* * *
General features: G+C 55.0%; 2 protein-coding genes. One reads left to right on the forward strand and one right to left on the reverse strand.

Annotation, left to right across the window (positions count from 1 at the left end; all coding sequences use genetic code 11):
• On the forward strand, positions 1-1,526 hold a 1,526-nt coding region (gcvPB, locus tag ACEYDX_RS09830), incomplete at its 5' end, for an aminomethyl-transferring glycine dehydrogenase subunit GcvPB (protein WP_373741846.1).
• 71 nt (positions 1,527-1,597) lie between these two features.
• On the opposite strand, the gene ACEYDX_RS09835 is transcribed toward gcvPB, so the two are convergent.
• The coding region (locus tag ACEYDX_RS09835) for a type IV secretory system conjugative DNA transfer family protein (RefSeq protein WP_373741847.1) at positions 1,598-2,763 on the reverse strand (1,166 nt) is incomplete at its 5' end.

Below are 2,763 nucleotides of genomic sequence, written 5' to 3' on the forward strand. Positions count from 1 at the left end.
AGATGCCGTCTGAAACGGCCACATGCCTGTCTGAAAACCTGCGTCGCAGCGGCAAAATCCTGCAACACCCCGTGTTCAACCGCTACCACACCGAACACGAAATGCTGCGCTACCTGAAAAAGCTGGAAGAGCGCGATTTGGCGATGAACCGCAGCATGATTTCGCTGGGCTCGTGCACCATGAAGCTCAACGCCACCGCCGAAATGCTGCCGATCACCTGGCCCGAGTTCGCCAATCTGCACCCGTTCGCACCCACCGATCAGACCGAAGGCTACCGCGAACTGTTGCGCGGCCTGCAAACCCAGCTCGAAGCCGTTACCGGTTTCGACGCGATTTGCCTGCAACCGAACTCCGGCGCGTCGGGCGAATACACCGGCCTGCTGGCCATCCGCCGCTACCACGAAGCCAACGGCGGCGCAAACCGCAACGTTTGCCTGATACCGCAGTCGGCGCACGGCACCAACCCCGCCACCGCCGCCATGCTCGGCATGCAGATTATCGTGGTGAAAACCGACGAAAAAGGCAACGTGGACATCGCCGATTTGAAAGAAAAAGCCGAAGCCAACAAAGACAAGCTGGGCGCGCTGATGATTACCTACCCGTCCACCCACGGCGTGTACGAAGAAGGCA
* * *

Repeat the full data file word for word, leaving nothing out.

General features: G+C 55.0%; 2 protein-coding genes. One reads left to right on the forward strand and one right to left on the reverse strand.

Annotation, left to right across the window (positions count from 1 at the left end; all coding sequences use genetic code 11):
• On the forward strand, positions 1-1,526 hold a 1,526-nt coding region (gcvPB, locus tag ACEYDX_RS09830), incomplete at its 5' end, for an aminomethyl-transferring glycine dehydrogenase subunit GcvPB (protein WP_373741846.1).
• 71 nt (positions 1,527-1,597) lie between these two features.
• On the opposite strand, the gene ACEYDX_RS09835 is transcribed toward gcvPB, so the two are convergent.
• The coding region (locus tag ACEYDX_RS09835) for a type IV secretory system conjugative DNA transfer family protein (RefSeq protein WP_373741847.1) at positions 1,598-2,763 on the reverse strand (1,166 nt) is incomplete at its 5' end.

Below are 2,763 nucleotides of genomic sequence, written 5' to 3' on the forward strand. Positions count from 1 at the left end.
AGATGCCGTCTGAAACGGCCACATGCCTGTCTGAAAACCTGCGTCGCAGCGGCAAAATCCTGCAACACCCCGTGTTCAACCGCTACCACACCGAACACGAAATGCTGCGCTACCTGAAAAAGCTGGAAGAGCGCGATTTGGCGATGAACCGCAGCATGATTTCGCTGGGCTCGTGCACCATGAAGCTCAACGCCACCGCCGAAATGCTGCCGATCACCTGGCCCGAGTTCGCCAATCTGCACCCGTTCGCACCCACCGATCAGACCGAAGGCTACCGCGAACTGTTGCGCGGCCTGCAAACCCAGCTCGAAGCCGTTACCGGTTTCGACGCGATTTGCCTGCAACCGAACTCCGGCGCGTCGGGCGAATACACCGGCCTGCTGGCCATCCGCCGCTACCACGAAGCCAACGGCGGCGCAAACCGCAACGTTTGCCTGATACCGCAGTCGGCGCACGGCACCAACCCCGCCACCGCCGCCATGCTCGGCATGCAGATTATCGTGGTGAAAACCGACGAAAAAGGCAACGTGGACATCGCCGATTTGAAAGAAAAAGCCGAAGCCAACAAAGACAAGCTGGGCGCGCTGATGATTACCTACCCGTCCACCCACGGCGTGTACGAAGAAGGCA